Takeaway: Tiki Cat earns praise from experts for its limited-ingredient recipes that give cats healthy, calorie-dense nutrition without fillers. The most budget-friendly wet cat food the brand offers, this Aloha Friends blend contains pumpkin for fiber, sunflower oil for fat and omegas, and plenty of broth for moisture — and all of the flavors are grain free and gluten free. If you’re looking for even higher protein percentages than are found in these recipes, you might also consider the brand’s Grill and Luau canned cat food lines. Although they cost slightly more (and cans are smaller at 2.8 ounces), user ratings are even higher for these varieties. In fact, Tiki Cat’s Succulent Chicken flavor from the Luau line is ranked fourth by CatFoodDB out of more than 1500 canned cat food products considered, and other top contenders are decidedly more expensive than this affordable natural cat food brand. Since most Tiki Cat formulas are fish-heavy in their ingredients, which may raise allergy issues or mercury concerns, many reviewers say it is good now and then but not for everyday feeding. Tiki Cats Aloha Friends cat food is available in both cans and convenient pouches.
Although the Missing Link Supplement was created to supplement canned and dry food, it also works very well to add nutrients to your cat’s raw food diet. This powder is cold-pressed to preserve the nutrients and gives your cat added Omega-3 and -6 fatty acids, dietary fiber, and phytonutrients to help improve skin, coat, and immune health. It contains zero GMOs, preservatives or artificial colors or flavors, and should be added to your cat’s food gradually to ensure they adjust to the added nutrients.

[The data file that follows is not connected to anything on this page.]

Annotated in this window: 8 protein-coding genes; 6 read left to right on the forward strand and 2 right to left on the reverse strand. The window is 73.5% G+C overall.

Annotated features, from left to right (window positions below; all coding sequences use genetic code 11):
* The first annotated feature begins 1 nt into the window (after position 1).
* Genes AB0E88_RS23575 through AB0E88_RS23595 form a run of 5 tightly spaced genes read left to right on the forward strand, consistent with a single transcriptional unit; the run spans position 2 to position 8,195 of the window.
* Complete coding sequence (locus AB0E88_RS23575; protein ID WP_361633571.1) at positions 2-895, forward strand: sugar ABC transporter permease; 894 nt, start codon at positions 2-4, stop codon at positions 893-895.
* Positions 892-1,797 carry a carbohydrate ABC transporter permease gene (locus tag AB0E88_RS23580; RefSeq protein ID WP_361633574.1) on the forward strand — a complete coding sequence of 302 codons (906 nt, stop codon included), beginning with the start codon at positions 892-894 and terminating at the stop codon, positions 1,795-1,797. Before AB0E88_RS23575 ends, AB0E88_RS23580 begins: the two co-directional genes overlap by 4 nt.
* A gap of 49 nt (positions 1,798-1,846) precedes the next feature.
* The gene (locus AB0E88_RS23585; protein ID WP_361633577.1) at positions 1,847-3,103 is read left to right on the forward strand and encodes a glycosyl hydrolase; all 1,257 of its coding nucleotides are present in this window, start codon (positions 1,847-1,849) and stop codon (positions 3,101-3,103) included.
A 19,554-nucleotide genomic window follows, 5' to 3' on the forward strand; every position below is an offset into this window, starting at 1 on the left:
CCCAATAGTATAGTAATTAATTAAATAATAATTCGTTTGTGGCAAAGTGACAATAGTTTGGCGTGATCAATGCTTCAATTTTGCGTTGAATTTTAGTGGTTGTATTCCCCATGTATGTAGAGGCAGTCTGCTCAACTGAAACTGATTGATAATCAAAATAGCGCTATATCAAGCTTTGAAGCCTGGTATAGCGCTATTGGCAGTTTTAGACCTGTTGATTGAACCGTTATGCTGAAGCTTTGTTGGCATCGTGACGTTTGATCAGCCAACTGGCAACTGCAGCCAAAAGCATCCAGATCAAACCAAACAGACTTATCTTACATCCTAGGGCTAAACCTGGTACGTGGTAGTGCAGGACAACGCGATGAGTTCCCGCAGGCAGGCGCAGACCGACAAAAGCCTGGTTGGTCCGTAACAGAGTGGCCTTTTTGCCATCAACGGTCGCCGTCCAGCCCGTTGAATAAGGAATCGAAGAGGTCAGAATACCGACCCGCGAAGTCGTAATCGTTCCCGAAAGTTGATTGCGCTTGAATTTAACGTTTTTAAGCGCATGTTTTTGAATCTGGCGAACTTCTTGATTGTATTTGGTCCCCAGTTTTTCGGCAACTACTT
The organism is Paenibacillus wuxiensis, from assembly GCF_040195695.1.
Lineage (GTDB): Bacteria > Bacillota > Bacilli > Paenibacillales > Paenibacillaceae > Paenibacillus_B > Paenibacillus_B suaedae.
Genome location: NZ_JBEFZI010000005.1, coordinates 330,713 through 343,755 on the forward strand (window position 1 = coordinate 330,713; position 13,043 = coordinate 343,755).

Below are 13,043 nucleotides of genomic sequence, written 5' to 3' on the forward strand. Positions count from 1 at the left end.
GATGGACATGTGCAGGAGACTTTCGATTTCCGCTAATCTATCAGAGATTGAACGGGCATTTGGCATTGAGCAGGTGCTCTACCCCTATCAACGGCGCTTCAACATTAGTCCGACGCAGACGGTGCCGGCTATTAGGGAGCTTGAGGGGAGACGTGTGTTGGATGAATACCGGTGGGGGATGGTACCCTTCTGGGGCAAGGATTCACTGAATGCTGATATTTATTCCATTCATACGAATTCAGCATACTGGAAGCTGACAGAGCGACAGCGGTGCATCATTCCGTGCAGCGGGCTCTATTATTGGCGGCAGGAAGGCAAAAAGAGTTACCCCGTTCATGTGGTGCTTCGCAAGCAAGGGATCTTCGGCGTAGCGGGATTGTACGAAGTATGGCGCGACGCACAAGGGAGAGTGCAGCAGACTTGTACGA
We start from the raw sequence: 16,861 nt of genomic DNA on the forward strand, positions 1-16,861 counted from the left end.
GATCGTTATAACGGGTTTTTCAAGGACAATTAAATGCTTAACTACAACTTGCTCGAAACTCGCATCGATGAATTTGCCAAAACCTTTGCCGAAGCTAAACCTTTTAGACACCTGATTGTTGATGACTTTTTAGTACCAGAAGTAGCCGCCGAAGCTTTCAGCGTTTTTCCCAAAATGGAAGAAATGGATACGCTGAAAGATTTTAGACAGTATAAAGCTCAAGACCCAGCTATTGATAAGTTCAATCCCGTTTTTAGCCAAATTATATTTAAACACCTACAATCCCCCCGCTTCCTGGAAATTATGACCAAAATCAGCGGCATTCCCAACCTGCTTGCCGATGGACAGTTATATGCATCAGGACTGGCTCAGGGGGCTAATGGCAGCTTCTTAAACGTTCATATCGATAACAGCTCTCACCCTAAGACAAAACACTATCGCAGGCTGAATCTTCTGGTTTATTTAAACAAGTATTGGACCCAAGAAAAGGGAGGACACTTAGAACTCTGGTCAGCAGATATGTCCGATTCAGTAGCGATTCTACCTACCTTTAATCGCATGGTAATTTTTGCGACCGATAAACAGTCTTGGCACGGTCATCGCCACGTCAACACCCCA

The Missing Link is definitely a favorite among cat lovers. Some owners even call it a “miracle”, saying it helped resolve ailments ranging from irritated skin to upset stomachs. If you’re worried your cat isn’t getting the nutrients they need on their raw food diet, this is a great supplement.
Brand is a top choice of veterinarians to feed their own pets, according to surveys.
No artificial ingredients or preservatives.
Lower-phosphorus formula is good for cats with kidney problems.
Contains high-quality proteins for less renal stress.
Users claim “Youthful Vitality” blends have, indeed, boosted energy levels in senior cats.
Most recipes contain wheat or corn gluten.
Some cats love the gravy but not the chunks in chunkier varieties, and some balk at the paté texture of the entrée recipes.
A few owners say it doesn’t seem to fill up their pets.